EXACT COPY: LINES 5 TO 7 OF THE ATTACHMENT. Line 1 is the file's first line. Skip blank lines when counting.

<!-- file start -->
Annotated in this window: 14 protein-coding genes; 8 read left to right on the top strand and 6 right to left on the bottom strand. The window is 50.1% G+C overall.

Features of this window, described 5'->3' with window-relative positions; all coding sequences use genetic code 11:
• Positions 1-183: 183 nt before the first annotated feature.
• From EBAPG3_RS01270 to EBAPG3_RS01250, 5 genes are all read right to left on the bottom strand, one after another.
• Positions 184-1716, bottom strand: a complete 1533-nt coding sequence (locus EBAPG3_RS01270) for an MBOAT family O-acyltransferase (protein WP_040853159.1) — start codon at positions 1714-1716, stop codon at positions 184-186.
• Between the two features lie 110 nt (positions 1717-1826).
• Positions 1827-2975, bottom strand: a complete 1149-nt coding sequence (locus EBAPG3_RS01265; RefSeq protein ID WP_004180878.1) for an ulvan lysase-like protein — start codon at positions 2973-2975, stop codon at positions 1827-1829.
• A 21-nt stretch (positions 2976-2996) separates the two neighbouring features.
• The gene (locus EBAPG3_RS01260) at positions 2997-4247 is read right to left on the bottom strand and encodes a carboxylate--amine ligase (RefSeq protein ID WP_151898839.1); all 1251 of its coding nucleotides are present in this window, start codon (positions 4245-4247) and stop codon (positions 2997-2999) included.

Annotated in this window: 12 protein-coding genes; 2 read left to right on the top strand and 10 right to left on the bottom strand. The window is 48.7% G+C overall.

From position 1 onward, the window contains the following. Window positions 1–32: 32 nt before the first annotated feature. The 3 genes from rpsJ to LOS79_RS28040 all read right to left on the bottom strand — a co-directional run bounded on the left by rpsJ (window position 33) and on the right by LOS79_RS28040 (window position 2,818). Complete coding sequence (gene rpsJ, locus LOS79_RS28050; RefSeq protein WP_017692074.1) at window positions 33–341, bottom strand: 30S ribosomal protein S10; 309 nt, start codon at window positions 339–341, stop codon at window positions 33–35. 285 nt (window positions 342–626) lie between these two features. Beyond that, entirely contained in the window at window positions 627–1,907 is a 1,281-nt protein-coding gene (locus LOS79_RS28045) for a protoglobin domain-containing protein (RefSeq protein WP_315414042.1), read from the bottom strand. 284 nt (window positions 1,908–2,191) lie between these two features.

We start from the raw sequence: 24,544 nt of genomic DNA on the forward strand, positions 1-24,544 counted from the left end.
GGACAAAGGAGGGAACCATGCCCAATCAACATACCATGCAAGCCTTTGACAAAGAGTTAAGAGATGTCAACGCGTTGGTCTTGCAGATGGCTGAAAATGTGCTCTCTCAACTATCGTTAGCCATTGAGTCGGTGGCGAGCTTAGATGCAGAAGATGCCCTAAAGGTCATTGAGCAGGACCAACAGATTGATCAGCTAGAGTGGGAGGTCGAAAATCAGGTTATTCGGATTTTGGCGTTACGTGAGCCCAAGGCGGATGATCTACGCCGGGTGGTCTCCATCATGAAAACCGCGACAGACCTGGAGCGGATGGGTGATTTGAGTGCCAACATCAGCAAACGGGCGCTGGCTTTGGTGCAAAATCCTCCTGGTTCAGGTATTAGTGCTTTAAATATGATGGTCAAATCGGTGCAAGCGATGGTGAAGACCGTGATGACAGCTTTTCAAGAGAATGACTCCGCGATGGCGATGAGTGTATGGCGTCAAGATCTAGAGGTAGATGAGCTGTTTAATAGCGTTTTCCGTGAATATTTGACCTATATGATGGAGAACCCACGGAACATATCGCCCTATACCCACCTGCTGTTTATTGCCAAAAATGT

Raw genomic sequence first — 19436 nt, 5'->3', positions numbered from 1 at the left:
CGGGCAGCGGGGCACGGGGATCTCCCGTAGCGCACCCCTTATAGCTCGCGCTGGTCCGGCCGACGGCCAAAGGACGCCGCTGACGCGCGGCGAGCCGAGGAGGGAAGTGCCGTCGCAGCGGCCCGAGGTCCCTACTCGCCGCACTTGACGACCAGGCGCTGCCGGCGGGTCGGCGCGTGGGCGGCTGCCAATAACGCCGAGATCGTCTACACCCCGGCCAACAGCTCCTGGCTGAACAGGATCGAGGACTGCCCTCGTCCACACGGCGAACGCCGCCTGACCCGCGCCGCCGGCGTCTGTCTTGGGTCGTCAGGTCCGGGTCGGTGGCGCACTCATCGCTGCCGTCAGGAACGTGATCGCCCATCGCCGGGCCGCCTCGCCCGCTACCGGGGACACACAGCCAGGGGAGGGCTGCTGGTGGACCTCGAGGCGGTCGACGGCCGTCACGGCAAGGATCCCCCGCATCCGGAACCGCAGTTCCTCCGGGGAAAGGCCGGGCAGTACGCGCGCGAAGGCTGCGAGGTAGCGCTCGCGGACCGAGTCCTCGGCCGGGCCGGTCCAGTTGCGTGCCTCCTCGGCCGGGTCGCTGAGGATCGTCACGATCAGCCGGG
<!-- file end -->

• Positions 184-1716, bottom strand: a complete 1533-nt coding sequence (locus EBAPG3_RS01270) for an MBOAT family O-acyltransferase (protein WP_040853159.1) — start codon at positions 1714-1716, stop codon at positions 184-186.
• Between the two features lie 110 nt (positions 1717-1826).
• Positions 1827-2975, bottom strand: a complete 1149-nt coding sequence (locus EBAPG3_RS01265; RefSeq protein ID WP_004180878.1) for an ulvan lysase-like protein — start codon at positions 2973-2975, stop codon at positions 1827-1829.